Your left stick is trapped under your right stick, because your sticks are crossing. Two things cannot occupy the same space at once, so one stick must be restrained under the other.

If you're OK with that (and most players are) then keep doing it. Hands or sticks, not much difference.
 

Deathmetalconga

Platinum Member
"The reason more people don't play open is because more people don't play open. It's simple custom. If you think crossing your sticks or hands to do things works well, then do that when you type your reply to this. Or when you eat. Or drive. Or play ride cymbal. The fact that crossed players play open whenever they play ride proves that they, too, see the advantages of playing open. I just do it all the time, not part of the time.

If you have something that works for you, then stick to it. But if you play like everyone else, you will sound like everyone else."


no offense but this is a rather ignorant response, typing on a computer and driving are completely irrelevant to playing drums. apples to oranges, its just like people who are right handed shooting left when playing hockey, its because its something completely different and you have to do what feels right. And if playing cross handed made everyone sound the same how do we have a world of different sounding drummers... Everyone plays violin the same, do they all sound the same? your really stretching your argument for open handed playing. The reason people dont play open is because they dont want to, everyone knows about it, your not the only one in the world who has tried, your attitude is very bizarre to me. And if you didnt notice Keith Carlock plays his main ride on his left above his hi-hat. Your argument is very narrow minded, if you like it thats cool, dont tell others they are wrong or following trends. The ride on the right does not mean people see the advantage of open, it just means they play the ride on the right, I dont think in terms of only "open" or "crossed" I play whats comfortable, and will continue to do so, and improve my abilities with both hands, playing my hi-hat strictly left handed would be a huge handicap to me, I also find its very uncomfortable for my left arm, I also cant get above my cymbal as well to play the bell of the hi-hat or with the tips of my sticks as well as with my right, I find it much much more uncomfortable after prolonged playing. If you like it better thats good for you, but if your reasoning is that you dont cross your hands when you type, I believe your doing it for all the wrong reasons.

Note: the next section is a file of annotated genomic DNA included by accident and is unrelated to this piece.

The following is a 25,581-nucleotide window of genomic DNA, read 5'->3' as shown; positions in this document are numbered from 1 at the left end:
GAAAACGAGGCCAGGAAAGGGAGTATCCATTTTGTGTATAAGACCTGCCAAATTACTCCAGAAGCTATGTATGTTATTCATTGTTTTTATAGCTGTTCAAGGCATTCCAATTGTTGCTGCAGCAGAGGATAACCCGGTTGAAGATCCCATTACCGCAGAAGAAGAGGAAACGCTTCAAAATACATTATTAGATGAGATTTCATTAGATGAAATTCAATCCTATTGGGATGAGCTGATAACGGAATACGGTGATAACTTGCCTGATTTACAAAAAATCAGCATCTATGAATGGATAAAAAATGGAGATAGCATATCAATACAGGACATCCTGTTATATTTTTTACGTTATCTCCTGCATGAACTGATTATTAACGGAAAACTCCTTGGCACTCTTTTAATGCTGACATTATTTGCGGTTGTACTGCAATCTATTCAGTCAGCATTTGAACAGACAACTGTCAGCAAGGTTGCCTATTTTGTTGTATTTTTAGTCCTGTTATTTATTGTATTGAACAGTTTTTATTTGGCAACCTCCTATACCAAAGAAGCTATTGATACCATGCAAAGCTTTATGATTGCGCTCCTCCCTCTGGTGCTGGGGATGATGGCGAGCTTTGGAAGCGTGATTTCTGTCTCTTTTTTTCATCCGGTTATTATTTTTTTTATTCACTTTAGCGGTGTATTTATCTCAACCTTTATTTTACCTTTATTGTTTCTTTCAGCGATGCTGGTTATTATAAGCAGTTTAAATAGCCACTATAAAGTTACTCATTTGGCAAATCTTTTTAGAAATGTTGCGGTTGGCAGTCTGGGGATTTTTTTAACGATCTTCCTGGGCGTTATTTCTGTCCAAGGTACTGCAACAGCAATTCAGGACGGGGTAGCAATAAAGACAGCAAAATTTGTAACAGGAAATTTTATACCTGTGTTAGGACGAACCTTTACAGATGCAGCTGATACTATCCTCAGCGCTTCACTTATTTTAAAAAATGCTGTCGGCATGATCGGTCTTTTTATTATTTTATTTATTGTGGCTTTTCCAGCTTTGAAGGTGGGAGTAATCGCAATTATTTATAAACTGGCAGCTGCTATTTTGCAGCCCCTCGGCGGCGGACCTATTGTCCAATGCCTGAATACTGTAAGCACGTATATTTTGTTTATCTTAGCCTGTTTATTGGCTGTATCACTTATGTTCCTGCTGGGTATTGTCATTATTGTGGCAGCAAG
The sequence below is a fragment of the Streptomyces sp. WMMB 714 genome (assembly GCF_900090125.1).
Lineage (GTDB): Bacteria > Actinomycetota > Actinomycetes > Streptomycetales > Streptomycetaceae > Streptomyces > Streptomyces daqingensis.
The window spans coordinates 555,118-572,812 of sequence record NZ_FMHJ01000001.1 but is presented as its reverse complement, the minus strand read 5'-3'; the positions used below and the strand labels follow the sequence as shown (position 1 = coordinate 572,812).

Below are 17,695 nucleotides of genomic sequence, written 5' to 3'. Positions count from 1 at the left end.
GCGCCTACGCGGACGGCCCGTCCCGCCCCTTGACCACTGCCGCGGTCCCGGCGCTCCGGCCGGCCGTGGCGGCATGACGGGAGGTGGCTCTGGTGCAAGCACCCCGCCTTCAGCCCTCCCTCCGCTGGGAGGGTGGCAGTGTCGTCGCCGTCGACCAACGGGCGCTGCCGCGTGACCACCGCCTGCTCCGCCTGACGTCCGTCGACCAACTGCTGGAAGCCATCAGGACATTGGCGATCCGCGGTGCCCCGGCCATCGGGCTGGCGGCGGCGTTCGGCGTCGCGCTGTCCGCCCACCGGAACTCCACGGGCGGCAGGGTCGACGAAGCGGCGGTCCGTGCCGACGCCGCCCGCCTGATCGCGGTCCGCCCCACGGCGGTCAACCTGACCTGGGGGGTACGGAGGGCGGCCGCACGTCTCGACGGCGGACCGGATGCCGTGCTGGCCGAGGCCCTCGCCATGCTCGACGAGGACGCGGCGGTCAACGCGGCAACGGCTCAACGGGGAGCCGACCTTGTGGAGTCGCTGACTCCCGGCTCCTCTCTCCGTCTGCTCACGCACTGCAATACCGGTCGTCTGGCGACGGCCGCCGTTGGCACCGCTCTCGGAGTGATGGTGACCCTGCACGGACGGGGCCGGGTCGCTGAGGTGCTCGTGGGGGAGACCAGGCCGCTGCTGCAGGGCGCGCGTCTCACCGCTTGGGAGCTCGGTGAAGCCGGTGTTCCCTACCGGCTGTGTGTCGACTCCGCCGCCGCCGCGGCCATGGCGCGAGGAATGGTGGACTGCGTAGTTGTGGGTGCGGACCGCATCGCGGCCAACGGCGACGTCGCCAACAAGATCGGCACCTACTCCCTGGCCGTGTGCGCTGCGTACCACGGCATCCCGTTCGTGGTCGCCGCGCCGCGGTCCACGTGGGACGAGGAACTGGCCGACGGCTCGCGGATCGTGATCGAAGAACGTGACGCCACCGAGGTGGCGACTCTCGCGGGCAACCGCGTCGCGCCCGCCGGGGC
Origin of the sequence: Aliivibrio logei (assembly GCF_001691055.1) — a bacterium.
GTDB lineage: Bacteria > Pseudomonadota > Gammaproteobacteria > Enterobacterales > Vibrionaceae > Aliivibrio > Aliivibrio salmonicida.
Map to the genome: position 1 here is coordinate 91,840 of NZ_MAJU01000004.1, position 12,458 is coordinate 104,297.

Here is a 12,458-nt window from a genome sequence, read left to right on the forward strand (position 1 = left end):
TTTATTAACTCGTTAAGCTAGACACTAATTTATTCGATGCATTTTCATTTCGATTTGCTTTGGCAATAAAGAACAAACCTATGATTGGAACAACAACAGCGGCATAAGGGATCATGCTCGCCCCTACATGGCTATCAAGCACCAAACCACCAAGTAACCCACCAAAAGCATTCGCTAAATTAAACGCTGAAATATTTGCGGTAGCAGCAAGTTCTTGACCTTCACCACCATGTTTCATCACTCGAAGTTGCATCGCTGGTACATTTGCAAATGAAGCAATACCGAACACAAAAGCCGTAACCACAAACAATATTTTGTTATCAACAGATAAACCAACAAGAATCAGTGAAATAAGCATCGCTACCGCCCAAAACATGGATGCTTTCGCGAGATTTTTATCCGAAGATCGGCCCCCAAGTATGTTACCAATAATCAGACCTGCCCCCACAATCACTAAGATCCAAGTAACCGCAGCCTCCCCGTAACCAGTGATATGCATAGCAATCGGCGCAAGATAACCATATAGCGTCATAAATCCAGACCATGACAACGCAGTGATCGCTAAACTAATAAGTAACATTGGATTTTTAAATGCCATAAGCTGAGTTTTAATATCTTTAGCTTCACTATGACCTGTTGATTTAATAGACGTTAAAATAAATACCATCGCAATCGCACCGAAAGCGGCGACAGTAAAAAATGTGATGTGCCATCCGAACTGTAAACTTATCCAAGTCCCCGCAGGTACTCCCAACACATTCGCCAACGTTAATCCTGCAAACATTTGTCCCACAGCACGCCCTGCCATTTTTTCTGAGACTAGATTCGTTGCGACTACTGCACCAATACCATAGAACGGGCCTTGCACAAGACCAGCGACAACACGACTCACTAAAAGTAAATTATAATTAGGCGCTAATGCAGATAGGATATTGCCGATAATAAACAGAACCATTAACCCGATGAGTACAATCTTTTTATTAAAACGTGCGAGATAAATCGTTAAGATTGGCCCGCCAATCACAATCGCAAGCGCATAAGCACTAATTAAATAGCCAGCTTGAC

No offense intended, therefore none taken, at your comments that "this is a rather ignorant response," "your attitude is very bizarre to me," "Your argument is very narrow minded" and "I believe your doing it for all the wrong reasons." I happen to think your arguments are well-informed, mainstream, broad-minded and correct for the majority. I just disagree with them.

I play violin a bit and there are several different ways to play, all of them legit. In India, they sit cross-legged with the violin pointing up from their laps. Works for them. Some people play the violin left-handed.

If trapping one of your sticks or hands under the other works for you, then by all means continue to do it. Most people play in this way, which I consider to be a handicap that most drummers overcome and go on to play much, much better than I can ever possibly hope to. I trust you enjoy playing open when you are on the ride, because it is a great feeling to play open - one that I and many others enjoy whenever we sit behind the set.

Typing, driving, eating, picking apples, picking oranges and playing all other instruments (except drums) are all different tasks - but they are all tasks that people do with two hands. With two open hands. Maybe they're on to something?
 

Mark_S

Silver Member
Your left stick is trapped under your right stick, because your sticks are crossing. Two things cannot occupy the same space at once, so one stick must be restrained under the other.